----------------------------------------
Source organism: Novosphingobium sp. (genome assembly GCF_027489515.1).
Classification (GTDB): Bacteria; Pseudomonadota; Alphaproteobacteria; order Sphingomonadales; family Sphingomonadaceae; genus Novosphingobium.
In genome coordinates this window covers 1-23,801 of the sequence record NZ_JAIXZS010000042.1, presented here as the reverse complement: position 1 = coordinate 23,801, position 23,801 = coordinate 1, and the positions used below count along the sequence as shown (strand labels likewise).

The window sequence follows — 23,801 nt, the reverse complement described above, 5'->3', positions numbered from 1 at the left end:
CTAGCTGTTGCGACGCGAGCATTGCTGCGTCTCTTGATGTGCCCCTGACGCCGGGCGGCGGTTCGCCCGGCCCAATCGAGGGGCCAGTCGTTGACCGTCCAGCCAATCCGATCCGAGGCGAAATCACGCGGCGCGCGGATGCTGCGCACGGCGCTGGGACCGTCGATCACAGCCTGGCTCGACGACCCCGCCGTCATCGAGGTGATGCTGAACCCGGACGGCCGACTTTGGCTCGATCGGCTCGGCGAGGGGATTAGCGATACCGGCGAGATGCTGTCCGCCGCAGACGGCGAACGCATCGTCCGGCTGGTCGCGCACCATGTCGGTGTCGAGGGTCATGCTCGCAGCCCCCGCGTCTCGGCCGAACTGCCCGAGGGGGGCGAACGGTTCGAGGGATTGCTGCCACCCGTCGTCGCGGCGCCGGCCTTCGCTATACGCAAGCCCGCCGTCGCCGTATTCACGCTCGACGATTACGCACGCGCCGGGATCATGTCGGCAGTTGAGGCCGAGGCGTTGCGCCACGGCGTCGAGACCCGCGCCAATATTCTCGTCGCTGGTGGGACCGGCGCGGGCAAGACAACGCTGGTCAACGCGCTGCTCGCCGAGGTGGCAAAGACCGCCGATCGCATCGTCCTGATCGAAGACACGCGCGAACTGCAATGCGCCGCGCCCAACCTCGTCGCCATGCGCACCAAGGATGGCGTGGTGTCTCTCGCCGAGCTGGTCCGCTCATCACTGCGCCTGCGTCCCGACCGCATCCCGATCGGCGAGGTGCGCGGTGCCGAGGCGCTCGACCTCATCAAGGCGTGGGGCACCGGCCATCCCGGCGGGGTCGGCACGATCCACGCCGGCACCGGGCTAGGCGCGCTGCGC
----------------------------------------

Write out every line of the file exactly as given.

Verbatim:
Source organism: Novosphingobium sp. (genome assembly GCF_027489515.1).
Classification (GTDB): Bacteria; Pseudomonadota; Alphaproteobacteria; order Sphingomonadales; family Sphingomonadaceae; genus Novosphingobium.
In genome coordinates this window covers 1-23,801 of the sequence record NZ_JAIXZS010000042.1, presented here as the reverse complement: position 1 = coordinate 23,801, position 23,801 = coordinate 1, and the positions used below count along the sequence as shown (strand labels likewise).

The window sequence follows — 23,801 nt, the reverse complement described above, 5'->3', positions numbered from 1 at the left end:
CTAGCTGTTGCGACGCGAGCATTGCTGCGTCTCTTGATGTGCCCCTGACGCCGGGCGGCGGTTCGCCCGGCCCAATCGAGGGGCCAGTCGTTGACCGTCCAGCCAATCCGATCCGAGGCGAAATCACGCGGCGCGCGGATGCTGCGCACGGCGCTGGGACCGTCGATCACAGCCTGGCTCGACGACCCCGCCGTCATCGAGGTGATGCTGAACCCGGACGGCCGACTTTGGCTCGATCGGCTCGGCGAGGGGATTAGCGATACCGGCGAGATGCTGTCCGCCGCAGACGGCGAACGCATCGTCCGGCTGGTCGCGCACCATGTCGGTGTCGAGGGTCATGCTCGCAGCCCCCGCGTCTCGGCCGAACTGCCCGAGGGGGGCGAACGGTTCGAGGGATTGCTGCCACCCGTCGTCGCGGCGCCGGCCTTCGCTATACGCAAGCCCGCCGTCGCCGTATTCACGCTCGACGATTACGCACGCGCCGGGATCATGTCGGCAGTTGAGGCCGAGGCGTTGCGCCACGGCGTCGAGACCCGCGCCAATATTCTCGTCGCTGGTGGGACCGGCGCGGGCAAGACAACGCTGGTCAACGCGCTGCTCGCCGAGGTGGCAAAGACCGCCGATCGCATCGTCCTGATCGAAGACACGCGCGAACTGCAATGCGCCGCGCCCAACCTCGTCGCCATGCGCACCAAGGATGGCGTGGTGTCTCTCGCCGAGCTGGTCCGCTCATCACTGCGCCTGCGTCCCGACCGCATCCCGATCGGCGAGGTGCGCGGTGCCGAGGCGCTCGACCTCATCAAGGCGTGGGGCACCGGCCATCCCGGCGGGGTCGGCACGATCCACGCCGGCACCGGGCTAGGCGCGCTGCGC